Refugee crisis overshadows German politics

Sunday 25/09/2016
Top candidate of the anti-immigration party Alternative for Germany (AfD) Georg Pazderski and AfD leader Joerg Meuthen (L) react after first exit polls in the Berlin city-state elections, Germany, on September 18th.

London - “If I could, I would turn back time by many, many years to better prepare myself and the whole German government for the situa­tion that reached us unprepared in late summer 2015,” German Chan­cellor Angela Merkel said in refer­ence to the refugee crisis that has come to define her 11-year chancel­lorship.

She was speaking following a meeting with leaders of her centre-right Christian Democratic Union (CDU) in Berlin after a state elec­tion that saw her party, beset by criticism over her refugee policy, slump to its lowest level since 1990. With federal elections set for 2017, Germany is bracing for a period of intense political jockeying.

The CDU dropped 5.6 percentage points to 17.5% of the vote in Berlin state elections, behind the centre-left Social Democrats (SPD), which won 21.6% of the vote, and ahead of the left-wing Die Linke party, which received 15.7%, potentially setting up Berlin for its first left-wing tri­ple coalition between the SPD, Die Linke and the Green Party, which came fourth.

The far-right anti-immigration Alternative for Germany (AfD) par­ty is set to enter Berlin’s state par­liament for the first time after win­ning 14.1% of the vote. Exit polls indicated that 98% of those who supported the AfD cited migration and the refugee crisis as the most important issue for them.

This was the second recent elec­toral defeat for Merkel’s CDU, which finished third behind the SPD and the AfD in elections in Merkel’s home state of Mecklenburg-Vor­pommern earlier in September, leading many political observers to raise questions about the party’s future.

Merkel pledged to win back the trust of voters in an unusually frank speech in which she acknowledged that she had made mistakes. How­ever, she did not distance herself from an open-door refugee policy that has upended German and Eu­ropean politics.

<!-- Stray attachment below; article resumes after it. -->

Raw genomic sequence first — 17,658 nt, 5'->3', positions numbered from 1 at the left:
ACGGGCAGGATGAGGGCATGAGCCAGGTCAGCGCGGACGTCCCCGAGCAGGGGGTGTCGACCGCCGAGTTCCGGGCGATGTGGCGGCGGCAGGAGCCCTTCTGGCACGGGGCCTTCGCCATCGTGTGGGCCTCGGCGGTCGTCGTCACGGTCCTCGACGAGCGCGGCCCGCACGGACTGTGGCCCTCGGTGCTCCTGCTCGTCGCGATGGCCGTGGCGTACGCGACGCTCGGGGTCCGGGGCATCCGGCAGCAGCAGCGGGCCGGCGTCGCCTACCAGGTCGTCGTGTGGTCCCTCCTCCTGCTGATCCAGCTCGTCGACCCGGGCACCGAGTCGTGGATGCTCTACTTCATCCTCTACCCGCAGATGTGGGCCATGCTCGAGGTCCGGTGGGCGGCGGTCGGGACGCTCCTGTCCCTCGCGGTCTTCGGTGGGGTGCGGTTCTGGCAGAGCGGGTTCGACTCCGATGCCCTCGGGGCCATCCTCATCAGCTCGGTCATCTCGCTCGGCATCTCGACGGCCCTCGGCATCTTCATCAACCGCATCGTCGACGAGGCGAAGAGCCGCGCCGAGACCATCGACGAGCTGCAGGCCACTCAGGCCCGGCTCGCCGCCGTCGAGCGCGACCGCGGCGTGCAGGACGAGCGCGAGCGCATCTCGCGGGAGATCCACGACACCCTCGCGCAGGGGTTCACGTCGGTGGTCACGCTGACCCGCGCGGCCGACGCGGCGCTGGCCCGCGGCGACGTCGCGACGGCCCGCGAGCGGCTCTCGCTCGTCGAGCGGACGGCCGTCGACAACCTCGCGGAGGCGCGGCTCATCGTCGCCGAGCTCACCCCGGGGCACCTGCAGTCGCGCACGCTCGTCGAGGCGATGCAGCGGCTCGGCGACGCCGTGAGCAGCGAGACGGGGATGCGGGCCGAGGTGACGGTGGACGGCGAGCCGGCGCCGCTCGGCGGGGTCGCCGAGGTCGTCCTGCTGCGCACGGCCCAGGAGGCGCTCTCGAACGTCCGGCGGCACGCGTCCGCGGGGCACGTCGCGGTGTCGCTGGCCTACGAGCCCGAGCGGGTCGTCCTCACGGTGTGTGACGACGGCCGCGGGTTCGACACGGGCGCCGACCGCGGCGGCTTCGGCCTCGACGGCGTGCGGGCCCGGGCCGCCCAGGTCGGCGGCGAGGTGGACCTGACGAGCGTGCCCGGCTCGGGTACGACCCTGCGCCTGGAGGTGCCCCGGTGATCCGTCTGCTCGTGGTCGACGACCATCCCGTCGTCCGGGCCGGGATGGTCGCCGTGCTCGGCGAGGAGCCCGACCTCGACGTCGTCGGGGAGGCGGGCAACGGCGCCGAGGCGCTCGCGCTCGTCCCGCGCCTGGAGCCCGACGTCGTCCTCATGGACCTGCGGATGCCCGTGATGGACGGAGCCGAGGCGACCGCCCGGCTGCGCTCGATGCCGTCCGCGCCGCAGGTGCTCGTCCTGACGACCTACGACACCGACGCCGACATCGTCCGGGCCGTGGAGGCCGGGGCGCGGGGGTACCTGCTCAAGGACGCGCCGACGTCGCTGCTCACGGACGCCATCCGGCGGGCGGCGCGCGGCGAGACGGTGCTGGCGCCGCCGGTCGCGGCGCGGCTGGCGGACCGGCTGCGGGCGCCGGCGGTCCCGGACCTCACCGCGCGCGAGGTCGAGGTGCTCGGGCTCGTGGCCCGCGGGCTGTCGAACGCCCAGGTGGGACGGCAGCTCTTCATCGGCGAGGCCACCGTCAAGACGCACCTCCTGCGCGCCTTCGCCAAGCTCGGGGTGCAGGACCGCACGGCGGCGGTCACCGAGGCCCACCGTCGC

“If one of the reasons for the CDU’s poor showing is that the di­rection, goal and conviction behind our refugee policy haven’t been ex­plained well enough. I’ll endeavour to rectify that,” Merkel promised. She acknowledged that Germany and Germans faced challenges in­tegrating refugees and immigrants but said this means that everybody would have to work harder at it.

“We weren’t exactly world cham­pions in integration and we waited too long before we addressed the refugee issue. We have to get better, I do as well,” Merkel said.

With Merkel pledging to stay the course, observers questioned whether she would seek a fourth term as chancellor, given the CDU’s weak showing in recent state elec­tions. Even if she does, the SPD — current coalition partners of Merkel’s CDU but also in electoral decline — could seek to field its own candidate.

Away from the political manoeu­vring among Germany’s centre and left-wing parties, the far-right AfD has entered its tenth regional as­sembly of the country’s 16 states just three years after its creation, a warning sign ahead of elections for the Bundestag next year.

“In 2017, we will witness Angela Merkel fighting for her political life and the AfD will become the third largest political power in Germany — at the least,” AfD deputy leader Beatrix von Storch wrote on Fa­cebook following the Berlin state election results.

AfD’s strong showing in Berlin demonstrates that the openly anti- Muslim party “doesn’t just trade off discontent in rural areas but can establish itself in a city of mil­lions known for its open lifestyles”, the centre-right Frankfurter Allge­meine Zeitung newspaper wrote in an editorial.

“The success of AfD is a wake-up call that it can’t be taken for granted that society is liberal and will remain so. Nor can it be taken for granted that minorities (and not only the refugees) are and will be respected,” warned German jour­nalist and jurist Heribert Prantl in a commentary for Germany’s largest broadsheet newspaper.

But with Berlin Mayor Michael Muller, an SPD member, likening the AfD to the Nazi party in the run-up to the state elections, Germany can expect more politically charged language. A resurgent right wing will seek to exploit the refugee cri­sis for electoral gain and Merkel will have her work cut out if she wants to stop the CDU’s decline.

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